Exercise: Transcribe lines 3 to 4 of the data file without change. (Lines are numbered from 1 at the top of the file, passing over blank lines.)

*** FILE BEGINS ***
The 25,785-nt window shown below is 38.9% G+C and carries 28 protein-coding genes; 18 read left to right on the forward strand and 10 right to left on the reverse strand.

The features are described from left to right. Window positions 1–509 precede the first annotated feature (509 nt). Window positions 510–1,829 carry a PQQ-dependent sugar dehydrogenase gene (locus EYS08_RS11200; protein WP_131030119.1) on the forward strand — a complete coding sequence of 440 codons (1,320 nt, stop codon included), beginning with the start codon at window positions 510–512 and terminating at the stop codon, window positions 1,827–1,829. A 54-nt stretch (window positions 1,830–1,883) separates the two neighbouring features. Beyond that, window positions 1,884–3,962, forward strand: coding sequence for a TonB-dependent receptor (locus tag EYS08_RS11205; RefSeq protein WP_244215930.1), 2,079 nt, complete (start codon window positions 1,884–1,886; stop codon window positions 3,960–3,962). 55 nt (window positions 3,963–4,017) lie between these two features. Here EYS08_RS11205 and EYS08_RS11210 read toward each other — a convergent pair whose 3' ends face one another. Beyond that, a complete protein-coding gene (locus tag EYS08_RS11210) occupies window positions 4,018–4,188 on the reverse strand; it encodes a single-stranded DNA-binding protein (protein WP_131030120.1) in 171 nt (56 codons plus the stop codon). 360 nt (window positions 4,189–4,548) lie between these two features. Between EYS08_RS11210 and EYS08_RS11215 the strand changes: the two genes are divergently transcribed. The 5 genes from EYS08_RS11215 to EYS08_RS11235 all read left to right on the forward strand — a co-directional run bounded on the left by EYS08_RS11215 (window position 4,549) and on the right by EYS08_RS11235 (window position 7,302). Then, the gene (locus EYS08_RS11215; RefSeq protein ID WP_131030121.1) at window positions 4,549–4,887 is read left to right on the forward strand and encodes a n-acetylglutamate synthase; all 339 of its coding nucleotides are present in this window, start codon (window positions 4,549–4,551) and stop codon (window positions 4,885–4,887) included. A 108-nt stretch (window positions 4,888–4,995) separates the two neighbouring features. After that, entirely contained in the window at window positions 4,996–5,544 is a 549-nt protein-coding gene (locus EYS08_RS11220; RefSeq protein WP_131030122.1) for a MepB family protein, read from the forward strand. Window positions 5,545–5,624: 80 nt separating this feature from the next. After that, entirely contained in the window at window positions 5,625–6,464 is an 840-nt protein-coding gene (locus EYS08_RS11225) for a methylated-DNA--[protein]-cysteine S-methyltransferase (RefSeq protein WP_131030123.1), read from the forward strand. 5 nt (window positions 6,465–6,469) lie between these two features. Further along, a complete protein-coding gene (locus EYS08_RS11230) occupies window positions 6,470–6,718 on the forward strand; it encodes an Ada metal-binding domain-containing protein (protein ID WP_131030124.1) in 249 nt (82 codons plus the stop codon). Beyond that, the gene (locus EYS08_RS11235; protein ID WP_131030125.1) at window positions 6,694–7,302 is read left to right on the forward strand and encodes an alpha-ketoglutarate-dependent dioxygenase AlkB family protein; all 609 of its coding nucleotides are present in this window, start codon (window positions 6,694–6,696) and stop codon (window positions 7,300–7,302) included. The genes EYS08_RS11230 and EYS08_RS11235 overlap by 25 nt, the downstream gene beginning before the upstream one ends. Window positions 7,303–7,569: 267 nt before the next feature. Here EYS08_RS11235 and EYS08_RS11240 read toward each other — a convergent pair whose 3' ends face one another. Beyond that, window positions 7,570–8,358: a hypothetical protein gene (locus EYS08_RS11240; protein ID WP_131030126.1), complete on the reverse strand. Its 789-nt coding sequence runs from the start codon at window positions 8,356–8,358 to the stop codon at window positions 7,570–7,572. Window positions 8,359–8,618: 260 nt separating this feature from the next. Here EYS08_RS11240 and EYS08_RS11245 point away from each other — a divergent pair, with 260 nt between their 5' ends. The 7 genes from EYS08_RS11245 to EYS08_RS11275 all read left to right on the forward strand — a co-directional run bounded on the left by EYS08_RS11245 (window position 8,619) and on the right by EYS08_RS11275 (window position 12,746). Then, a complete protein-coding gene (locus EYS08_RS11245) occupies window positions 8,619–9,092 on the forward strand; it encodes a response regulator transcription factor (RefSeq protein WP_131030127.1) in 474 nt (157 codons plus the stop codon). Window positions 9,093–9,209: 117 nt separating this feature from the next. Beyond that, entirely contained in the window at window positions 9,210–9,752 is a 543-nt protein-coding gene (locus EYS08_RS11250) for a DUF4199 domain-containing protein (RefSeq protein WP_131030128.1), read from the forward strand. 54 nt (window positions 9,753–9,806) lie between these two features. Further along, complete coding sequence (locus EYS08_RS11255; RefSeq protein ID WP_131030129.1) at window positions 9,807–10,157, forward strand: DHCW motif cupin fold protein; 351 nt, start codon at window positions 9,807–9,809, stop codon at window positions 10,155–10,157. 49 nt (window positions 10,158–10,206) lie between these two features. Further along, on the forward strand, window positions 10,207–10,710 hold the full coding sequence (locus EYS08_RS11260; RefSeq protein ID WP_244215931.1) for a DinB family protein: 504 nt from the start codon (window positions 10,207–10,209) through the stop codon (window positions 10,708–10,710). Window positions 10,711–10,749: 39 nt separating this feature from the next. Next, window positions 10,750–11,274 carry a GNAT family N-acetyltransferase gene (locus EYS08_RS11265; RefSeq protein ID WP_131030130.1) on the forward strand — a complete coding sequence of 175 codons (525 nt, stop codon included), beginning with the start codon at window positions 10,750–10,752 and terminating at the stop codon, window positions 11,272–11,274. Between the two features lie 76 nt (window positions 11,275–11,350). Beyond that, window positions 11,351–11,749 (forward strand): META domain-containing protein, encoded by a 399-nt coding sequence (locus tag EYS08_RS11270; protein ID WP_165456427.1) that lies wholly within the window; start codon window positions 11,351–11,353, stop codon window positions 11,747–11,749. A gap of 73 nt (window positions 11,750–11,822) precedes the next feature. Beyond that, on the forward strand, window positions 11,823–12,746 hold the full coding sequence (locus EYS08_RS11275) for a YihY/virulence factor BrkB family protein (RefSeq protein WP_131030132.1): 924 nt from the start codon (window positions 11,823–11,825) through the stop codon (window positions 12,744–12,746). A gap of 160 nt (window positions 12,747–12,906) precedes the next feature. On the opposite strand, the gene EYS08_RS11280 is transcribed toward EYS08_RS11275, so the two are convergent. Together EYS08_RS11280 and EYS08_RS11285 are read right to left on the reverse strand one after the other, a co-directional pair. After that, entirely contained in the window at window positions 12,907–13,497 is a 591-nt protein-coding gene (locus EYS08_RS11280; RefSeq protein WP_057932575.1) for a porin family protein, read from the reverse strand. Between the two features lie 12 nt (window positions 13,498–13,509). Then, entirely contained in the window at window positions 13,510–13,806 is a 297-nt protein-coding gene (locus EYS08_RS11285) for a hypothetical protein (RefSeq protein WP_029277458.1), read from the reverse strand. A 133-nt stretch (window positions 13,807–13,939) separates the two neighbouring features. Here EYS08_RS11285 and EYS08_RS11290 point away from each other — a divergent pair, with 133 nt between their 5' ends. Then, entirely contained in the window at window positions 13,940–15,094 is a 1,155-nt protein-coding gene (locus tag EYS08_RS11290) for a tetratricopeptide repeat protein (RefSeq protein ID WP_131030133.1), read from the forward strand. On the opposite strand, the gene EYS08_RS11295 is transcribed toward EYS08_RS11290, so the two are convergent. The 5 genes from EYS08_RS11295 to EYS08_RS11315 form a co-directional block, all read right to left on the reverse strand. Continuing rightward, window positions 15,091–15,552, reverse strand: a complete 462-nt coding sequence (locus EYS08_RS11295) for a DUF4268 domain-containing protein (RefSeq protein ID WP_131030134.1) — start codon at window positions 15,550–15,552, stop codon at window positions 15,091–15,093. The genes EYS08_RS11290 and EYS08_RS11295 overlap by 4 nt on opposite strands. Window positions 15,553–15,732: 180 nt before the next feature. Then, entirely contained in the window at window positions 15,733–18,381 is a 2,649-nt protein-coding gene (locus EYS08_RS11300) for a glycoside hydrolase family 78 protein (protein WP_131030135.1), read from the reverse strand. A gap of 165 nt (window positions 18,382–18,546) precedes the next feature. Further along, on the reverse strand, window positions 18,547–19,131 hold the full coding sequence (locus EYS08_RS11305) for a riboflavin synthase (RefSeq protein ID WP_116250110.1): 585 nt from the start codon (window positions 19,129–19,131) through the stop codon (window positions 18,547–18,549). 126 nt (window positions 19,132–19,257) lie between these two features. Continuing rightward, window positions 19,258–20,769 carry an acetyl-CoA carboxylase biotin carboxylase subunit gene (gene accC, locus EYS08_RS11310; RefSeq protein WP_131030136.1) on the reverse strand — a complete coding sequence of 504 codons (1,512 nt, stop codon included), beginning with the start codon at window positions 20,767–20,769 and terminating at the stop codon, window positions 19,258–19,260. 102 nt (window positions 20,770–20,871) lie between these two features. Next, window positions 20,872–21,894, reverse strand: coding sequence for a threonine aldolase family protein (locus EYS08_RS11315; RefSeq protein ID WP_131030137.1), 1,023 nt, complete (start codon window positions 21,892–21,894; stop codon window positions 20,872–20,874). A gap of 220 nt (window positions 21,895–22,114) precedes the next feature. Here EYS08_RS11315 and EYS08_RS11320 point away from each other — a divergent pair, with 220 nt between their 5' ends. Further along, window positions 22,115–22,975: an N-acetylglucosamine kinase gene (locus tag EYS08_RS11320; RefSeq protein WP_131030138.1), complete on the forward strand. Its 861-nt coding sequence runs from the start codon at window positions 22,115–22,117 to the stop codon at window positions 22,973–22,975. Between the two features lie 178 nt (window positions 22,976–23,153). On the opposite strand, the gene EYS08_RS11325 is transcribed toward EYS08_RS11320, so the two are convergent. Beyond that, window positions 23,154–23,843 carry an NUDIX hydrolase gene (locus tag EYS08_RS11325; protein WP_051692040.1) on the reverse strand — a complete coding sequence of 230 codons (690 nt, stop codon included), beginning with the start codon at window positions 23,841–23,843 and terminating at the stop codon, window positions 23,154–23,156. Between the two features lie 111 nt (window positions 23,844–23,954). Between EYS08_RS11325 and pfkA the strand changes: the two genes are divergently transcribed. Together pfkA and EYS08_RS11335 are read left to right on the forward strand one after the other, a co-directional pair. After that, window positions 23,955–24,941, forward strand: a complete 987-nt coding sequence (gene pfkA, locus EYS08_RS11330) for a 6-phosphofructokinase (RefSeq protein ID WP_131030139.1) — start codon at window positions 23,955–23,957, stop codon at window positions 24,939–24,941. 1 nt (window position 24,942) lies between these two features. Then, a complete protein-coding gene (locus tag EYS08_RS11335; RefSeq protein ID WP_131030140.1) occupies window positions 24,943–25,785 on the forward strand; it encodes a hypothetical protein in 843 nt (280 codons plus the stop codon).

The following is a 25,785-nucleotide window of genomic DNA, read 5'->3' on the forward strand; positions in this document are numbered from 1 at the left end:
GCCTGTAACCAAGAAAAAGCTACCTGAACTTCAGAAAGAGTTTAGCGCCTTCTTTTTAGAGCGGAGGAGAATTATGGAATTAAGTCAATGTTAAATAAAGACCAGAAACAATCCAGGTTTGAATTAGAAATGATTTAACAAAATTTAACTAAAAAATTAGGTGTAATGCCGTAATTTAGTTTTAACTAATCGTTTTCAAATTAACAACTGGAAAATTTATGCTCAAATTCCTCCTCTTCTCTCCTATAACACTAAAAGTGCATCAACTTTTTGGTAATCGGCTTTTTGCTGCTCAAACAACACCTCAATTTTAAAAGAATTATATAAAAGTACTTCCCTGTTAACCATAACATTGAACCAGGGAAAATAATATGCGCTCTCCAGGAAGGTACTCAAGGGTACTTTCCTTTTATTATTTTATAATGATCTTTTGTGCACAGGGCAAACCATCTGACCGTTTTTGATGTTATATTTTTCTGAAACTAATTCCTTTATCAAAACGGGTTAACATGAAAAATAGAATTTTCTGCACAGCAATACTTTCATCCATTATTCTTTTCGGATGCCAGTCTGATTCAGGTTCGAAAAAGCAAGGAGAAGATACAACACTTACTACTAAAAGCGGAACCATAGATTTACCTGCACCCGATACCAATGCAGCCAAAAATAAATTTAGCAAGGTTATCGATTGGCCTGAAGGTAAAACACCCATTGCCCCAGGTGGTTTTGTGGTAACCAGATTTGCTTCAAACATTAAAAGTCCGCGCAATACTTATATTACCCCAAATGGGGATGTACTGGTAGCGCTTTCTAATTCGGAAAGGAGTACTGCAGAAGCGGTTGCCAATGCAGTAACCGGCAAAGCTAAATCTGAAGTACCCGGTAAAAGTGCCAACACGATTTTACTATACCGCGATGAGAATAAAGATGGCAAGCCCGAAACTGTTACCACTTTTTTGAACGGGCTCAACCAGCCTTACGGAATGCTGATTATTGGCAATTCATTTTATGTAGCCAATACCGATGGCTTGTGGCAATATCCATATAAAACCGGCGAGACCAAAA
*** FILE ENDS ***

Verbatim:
The following is a 25,785-nucleotide window of genomic DNA, read 5'->3' on the forward strand; positions in this document are numbered from 1 at the left end:
GCCTGTAACCAAGAAAAAGCTACCTGAACTTCAGAAAGAGTTTAGCGCCTTCTTTTTAGAGCGGAGGAGAATTATGGAATTAAGTCAATGTTAAATAAAGACCAGAAACAATCCAGGTTTGAATTAGAAATGATTTAACAAAATTTAACTAAAAAATTAGGTGTAATGCCGTAATTTAGTTTTAACTAATCGTTTTCAAATTAACAACTGGAAAATTTATGCTCAAATTCCTCCTCTTCTCTCCTATAACACTAAAAGTGCATCAACTTTTTGGTAATCGGCTTTTTGCTGCTCAAACAACACCTCAATTTTAAAAGAATTATATAAAAGTACTTCCCTGTTAACCATAACATTGAACCAGGGAAAATAATATGCGCTCTCCAGGAAGGTACTCAAGGGTACTTTCCTTTTATTATTTTATAATGATCTTTTGTGCACAGGGCAAACCATCTGACCGTTTTTGATGTTATATTTTTCTGAAACTAATTCCTTTATCAAAACGGGTTAACATGAAAAATAGAATTTTCTGCACAGCAATACTTTCATCCATTATTCTTTTCGGATGCCAGTCTGATTCAGGTTCGAAAAAGCAAGGAGAAGATACAACACTTACTACTAAAAGCGGAACCATAGATTTACCTGCACCCGATACCAATGCAGCCAAAAATAAATTTAGCAAGGTTATCGATTGGCCTGAAGGTAAAACACCCATTGCCCCAGGTGGTTTTGTGGTAACCAGATTTGCTTCAAACATTAAAAGTCCGCGCAATACTTATATTACCCCAAATGGGGATGTACTGGTAGCGCTTTCTAATTCGGAAAGGAGTACTGCAGAAGCGGTTGCCAATGCAGTAACCGGCAAAGCTAAATCTGAAGTACCCGGTAAAAGTGCCAACACGATTTTACTATACCGCGATGAGAATAAAGATGGCAAGCCCGAAACTGTTACCACTTTTTTGAACGGGCTCAACCAGCCTTACGGAATGCTGATTATTGGCAATTCATTTTATGTAGCCAATACCGATGGCTTGTGGCAATATCCATATAAAACCGGCGAGACCAAAA